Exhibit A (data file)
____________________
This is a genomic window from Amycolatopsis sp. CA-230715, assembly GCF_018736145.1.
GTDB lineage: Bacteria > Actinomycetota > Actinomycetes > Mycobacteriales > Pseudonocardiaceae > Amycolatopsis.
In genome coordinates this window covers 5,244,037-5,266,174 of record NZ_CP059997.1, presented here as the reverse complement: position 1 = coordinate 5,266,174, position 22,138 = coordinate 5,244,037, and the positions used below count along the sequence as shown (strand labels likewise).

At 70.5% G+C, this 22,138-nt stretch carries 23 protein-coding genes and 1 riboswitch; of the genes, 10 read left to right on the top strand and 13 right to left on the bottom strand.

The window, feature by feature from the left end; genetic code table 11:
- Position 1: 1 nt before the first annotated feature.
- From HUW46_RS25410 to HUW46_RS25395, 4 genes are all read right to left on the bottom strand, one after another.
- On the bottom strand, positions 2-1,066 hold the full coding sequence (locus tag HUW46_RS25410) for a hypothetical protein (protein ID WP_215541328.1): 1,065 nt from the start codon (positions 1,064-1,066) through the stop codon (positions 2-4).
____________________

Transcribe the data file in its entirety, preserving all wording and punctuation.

This is a genomic window from Amycolatopsis sp. CA-230715, assembly GCF_018736145.1.
GTDB lineage: Bacteria > Actinomycetota > Actinomycetes > Mycobacteriales > Pseudonocardiaceae > Amycolatopsis.
In genome coordinates this window covers 5,244,037-5,266,174 of record NZ_CP059997.1, presented here as the reverse complement: position 1 = coordinate 5,266,174, position 22,138 = coordinate 5,244,037, and the positions used below count along the sequence as shown (strand labels likewise).

At 70.5% G+C, this 22,138-nt stretch carries 23 protein-coding genes and 1 riboswitch; of the genes, 10 read left to right on the top strand and 13 right to left on the bottom strand.

The window, feature by feature from the left end; genetic code table 11:
- Position 1: 1 nt before the first annotated feature.
- From HUW46_RS25410 to HUW46_RS25395, 4 genes are all read right to left on the bottom strand, one after another.
- On the bottom strand, positions 2-1,066 hold the full coding sequence (locus tag HUW46_RS25410) for a hypothetical protein (protein ID WP_215541328.1): 1,065 nt from the start codon (positions 1,064-1,066) through the stop codon (positions 2-4).